With each passing day the #dream fades further in this old abandoned double wide trailer in the highlands of #NewMexico – the sun lit window paint the wall with light and their footprint will vanish with time! ~ I’m no longer playing the popularity game on Instagram; I’m only posting my art from my heart and what speaks to me intuitively. I can care less if people unfollow me or go elsewhere because it’s about getting back to the authenticity of the photography and the vision during those rare moments when I hit the open road. #abandoned #deserted #light #sunshine #window #doorway #hallway #grime #trailer #introspection ~ via Instagram: ift.tt/2jD9wLh

Instagram: January 17, 2017 at 01:44PM

Dear Friends as a photographer I am looking for some paid gigs and can also help you build an instagram account. I rarely advertise my services but I can offer reasonable pricing for Instagram marketing especially artists and creatives. If some of you need help I’m willing to step up to the plate and get you rolling! Direct Message me if you are seriously interested in either of these services. I also love doing local shoots where I can produce art at a level that the client trusts my judgement and experience! ~ via Instagram: ift.tt/2k25Ovc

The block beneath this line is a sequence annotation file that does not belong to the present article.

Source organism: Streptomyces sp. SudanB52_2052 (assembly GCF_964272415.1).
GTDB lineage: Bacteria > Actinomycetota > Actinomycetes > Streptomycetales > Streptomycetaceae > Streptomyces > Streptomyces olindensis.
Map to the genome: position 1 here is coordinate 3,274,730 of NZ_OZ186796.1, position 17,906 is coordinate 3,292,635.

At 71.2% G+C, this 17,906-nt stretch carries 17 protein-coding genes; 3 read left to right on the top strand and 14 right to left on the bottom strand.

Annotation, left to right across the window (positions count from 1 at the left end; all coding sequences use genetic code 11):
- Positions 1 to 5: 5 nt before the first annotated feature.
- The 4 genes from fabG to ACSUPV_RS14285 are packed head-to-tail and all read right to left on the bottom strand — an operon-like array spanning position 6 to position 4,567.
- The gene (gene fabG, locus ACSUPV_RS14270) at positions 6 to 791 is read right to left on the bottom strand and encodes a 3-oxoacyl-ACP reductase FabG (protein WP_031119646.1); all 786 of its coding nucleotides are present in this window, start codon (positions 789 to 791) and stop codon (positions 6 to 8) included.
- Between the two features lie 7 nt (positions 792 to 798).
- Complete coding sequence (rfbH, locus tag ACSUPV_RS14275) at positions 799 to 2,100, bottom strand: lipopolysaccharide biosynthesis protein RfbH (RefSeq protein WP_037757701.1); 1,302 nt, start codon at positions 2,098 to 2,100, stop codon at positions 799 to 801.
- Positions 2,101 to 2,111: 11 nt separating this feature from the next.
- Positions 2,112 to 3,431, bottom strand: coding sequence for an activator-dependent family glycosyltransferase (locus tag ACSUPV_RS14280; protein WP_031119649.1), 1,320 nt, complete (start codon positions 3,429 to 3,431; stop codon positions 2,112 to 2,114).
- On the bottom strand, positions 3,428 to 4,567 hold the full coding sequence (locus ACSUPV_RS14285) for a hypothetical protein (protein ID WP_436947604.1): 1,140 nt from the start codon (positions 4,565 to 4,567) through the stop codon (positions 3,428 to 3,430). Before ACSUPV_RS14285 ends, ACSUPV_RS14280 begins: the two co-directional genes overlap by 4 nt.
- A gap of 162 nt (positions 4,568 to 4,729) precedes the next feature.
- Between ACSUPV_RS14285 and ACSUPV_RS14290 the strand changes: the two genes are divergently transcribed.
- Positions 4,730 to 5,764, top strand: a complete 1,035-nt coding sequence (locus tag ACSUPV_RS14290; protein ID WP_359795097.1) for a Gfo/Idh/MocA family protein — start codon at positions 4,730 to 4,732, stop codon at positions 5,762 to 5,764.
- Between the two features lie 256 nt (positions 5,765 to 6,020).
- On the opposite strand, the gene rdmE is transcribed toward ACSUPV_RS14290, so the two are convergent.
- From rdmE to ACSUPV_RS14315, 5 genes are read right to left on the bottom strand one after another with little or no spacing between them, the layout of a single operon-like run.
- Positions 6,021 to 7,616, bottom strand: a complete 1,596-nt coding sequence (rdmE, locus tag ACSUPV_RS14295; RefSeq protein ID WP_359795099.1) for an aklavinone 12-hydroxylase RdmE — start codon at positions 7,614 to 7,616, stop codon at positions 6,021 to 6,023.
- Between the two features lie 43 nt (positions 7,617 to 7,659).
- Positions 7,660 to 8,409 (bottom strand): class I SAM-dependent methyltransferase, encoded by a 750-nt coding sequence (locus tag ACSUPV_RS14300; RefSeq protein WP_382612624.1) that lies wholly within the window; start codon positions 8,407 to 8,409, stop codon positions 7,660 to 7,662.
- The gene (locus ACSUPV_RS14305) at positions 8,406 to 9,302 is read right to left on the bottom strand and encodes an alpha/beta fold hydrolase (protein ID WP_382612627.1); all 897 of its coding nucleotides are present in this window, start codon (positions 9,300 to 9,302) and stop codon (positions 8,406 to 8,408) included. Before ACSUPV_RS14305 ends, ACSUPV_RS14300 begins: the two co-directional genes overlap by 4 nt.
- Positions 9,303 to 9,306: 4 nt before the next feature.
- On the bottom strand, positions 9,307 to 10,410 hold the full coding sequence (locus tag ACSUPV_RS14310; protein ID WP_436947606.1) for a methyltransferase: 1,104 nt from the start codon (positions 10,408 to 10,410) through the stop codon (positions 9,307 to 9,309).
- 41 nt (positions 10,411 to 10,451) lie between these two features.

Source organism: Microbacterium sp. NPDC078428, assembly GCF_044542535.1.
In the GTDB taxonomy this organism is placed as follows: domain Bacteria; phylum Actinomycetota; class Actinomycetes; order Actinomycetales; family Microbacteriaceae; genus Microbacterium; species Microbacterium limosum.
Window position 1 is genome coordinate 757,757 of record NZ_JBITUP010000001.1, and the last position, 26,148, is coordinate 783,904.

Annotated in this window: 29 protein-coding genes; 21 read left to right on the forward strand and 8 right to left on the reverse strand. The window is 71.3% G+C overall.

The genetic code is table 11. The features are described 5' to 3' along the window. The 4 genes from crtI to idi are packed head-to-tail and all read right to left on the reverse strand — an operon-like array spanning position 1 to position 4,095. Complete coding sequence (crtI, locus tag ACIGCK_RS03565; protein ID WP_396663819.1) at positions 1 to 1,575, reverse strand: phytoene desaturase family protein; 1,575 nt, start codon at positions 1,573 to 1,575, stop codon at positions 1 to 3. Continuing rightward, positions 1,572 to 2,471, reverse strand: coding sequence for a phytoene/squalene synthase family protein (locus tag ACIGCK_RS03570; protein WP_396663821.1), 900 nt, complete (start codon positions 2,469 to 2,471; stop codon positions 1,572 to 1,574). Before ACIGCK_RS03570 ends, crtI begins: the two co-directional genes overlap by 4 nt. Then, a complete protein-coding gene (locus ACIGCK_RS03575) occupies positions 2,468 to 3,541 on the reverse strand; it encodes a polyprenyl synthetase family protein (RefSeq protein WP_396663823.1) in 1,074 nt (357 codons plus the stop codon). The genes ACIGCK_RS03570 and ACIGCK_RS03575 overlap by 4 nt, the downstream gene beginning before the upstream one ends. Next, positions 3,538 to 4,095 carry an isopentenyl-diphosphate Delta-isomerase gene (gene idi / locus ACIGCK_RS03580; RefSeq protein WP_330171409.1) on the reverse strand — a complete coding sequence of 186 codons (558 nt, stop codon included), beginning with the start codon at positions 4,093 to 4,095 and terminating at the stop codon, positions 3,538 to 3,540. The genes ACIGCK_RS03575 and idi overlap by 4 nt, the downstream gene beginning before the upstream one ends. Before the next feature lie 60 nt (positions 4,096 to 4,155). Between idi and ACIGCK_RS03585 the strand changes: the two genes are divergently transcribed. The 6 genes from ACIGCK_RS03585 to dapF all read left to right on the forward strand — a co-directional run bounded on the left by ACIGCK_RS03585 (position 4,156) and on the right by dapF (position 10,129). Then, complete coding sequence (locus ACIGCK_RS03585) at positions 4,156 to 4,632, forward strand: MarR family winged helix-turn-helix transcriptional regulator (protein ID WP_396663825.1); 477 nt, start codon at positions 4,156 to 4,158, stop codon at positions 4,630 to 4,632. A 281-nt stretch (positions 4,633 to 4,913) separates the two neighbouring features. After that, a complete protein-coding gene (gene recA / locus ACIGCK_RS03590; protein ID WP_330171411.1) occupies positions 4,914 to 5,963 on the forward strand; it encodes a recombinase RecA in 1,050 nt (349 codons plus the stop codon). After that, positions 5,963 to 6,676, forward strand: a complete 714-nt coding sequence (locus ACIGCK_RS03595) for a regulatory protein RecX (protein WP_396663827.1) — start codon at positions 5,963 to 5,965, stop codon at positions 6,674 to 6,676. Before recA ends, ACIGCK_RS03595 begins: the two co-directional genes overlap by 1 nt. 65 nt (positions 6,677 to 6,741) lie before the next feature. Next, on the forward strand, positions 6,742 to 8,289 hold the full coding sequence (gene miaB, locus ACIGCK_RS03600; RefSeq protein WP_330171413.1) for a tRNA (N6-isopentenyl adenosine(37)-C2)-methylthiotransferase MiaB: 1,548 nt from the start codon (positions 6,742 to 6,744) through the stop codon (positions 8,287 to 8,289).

The Desert is an Unknown Place

That is the truth that I believe in; one where the status quo has no control over your personal sovereignty and you begin to go back to the roots of our non-reality. The desert is one such place of mystery, full of the Unknown. I’ve learned this over the last decade and a half while roaming canyon labyrinths and mountain ranges. What I have witnessed adds a lot of meaning to this short life of mine. We rural desert dwellers see and hear a lot more than those who get entrapped and surrounded by dense civilization. Out there on the outskirts of the fringe you begin to see what’s truly shrouded while being accompanied by structures and ruins from the distant past that slowly wrought and crumble to the harsh desert elements.